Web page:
Cake, Shortbread, or Pastry? Mazurek Is All That, And More

As part of our Your Family Story series, we’re collecting recipes that have been passed down within families. Send in your mother’s, grandfather’s, or cousin’s famous recipe for goulash, pozole, dumplings or any dish that your family has enjoyed.

We’re collecting recipes until midnight tomorrow. We’ll publish all the recipes. The winner, to be chosen by the Changing Gears team, will be announced here and on our partner websites. They’ll collect a grab bag of public radio goodies.

Today, Changing Gears Senior Editor Micki Maynard shares this recipe for Mazurek:

My father’s family, which is of French descent, has been in the United States for many generations, settling primarily in Massachusetts. But my mother is a first generation American. Her family came to the United States around 1905. Her father hailed from what was known as Byelorussia, and now Belorus, an area also known as White Russia.

My mom learned European dishes from her mother and New England recipes through my dad, so we enjoyed a varied menu at home. I’ve always heard my mother say what a good cook my grandmother was. But, I didn’t know until this year that my grandmother was co-owner of a bakery in Grand Rapids. The Northwestern Bakery stood on Leonard Street, although the building is no longer there.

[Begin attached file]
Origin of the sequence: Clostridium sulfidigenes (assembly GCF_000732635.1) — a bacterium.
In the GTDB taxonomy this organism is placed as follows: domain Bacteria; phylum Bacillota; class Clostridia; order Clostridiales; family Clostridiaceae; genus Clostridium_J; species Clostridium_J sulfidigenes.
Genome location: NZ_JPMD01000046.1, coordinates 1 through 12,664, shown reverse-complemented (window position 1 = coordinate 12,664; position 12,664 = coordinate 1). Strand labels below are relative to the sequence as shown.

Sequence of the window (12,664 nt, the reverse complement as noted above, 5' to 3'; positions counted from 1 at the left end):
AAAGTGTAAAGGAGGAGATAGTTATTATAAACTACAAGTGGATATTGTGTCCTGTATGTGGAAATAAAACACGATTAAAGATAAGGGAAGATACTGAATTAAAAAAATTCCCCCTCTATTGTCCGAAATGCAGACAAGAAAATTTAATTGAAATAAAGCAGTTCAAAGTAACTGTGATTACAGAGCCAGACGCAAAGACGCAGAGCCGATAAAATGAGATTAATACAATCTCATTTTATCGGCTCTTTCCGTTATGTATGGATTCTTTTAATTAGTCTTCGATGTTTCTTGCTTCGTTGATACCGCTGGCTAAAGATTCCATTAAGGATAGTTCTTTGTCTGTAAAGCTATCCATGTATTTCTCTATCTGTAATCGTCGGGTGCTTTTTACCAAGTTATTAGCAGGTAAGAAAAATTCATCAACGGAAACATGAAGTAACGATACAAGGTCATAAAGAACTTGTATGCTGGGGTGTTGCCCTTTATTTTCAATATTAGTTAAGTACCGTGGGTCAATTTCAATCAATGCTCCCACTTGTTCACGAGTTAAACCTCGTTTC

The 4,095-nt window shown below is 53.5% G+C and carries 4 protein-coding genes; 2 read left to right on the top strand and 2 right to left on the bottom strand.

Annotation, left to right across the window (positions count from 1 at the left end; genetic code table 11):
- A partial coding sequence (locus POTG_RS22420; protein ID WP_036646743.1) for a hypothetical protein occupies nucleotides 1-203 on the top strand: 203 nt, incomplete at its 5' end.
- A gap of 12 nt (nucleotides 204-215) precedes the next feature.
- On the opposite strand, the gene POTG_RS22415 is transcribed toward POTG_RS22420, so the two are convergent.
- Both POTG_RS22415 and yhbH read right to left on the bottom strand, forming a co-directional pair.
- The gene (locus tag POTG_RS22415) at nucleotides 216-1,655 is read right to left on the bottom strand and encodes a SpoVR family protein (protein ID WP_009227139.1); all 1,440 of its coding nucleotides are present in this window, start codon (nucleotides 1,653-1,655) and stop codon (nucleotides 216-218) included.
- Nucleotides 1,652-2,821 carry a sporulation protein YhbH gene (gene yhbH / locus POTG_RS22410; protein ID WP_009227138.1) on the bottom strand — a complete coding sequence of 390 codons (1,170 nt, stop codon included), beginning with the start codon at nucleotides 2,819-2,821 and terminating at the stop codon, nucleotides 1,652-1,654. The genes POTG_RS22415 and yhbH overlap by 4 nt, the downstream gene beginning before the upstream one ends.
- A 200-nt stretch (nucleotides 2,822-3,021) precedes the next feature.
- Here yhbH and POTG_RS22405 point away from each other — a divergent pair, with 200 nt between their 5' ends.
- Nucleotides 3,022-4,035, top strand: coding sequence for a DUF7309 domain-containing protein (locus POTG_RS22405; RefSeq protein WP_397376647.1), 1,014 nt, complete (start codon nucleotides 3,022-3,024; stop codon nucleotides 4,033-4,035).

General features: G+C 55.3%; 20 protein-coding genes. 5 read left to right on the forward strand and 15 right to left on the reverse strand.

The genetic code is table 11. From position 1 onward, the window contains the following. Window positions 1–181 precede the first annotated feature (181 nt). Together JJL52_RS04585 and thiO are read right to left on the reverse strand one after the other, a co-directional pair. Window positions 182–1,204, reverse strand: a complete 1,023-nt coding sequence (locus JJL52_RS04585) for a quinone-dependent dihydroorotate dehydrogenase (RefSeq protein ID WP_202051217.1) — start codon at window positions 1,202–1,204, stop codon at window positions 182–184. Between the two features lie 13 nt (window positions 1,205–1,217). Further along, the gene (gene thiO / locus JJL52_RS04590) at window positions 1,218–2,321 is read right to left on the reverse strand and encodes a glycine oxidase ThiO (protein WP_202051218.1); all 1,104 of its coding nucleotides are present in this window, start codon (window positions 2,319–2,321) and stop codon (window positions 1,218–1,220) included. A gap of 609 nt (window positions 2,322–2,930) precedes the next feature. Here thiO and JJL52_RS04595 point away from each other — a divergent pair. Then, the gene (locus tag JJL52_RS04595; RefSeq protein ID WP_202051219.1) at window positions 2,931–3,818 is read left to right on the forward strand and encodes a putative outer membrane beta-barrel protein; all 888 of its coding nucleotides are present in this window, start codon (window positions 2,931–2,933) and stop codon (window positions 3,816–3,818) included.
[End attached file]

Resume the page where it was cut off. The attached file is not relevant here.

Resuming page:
Each Easter, my family gathers for brunch, and Mazurek (pronouncd mah-ZUR-eck) is always the last dish that is served. We sit over coffee and tea and enjoy this dense, rich pastry, very much like a soft shortbread. My mom was always the Mazurek baker, until she offered to teach me. She also shared the recipe with my brother, who baked the Mazurek that you see here.

Want to add Mazurek to your repertoire? Follow this recipe.

For the shortbread base:
2 cup flour
1 cup sugar
1/4 tsp salt
1/2 cup softened butter
1 egg, beaten
3 Tbsp cream or half & half

Sift the dry ingredients. Cut in the butter until the mixture is crumbly. In a separate small bowl, mix egg with the cream. Add it to the flour mixture. Mix lightly (it may be a little sticky). Spread the mixture in a buttered glass or ceramic pie dish. Bake at 350 degrees for 25 to 30 minutes, until baked, but not brown.

1/3 cup almond paste (more, if desired)
1/3 cup raspberry jam
1/3 cup apricot jam
candied fruit, if desired

Allow the base to cool until slightly warm. Spread the almond paste on the base (thin it with a little milk if needed to make it pliable). Decorate the top with the apricot and raspberry jam — you can create quadrants with each flavor, and separate them with almond paste borders, or drop the jam in spoonfuls. Add candied fruit if desired.

Mazurek keeps well in the refrigerator for about a week; you may also freeze it. Warm it briefly in the oven or microwave if desired, but take care not to melt the jam.

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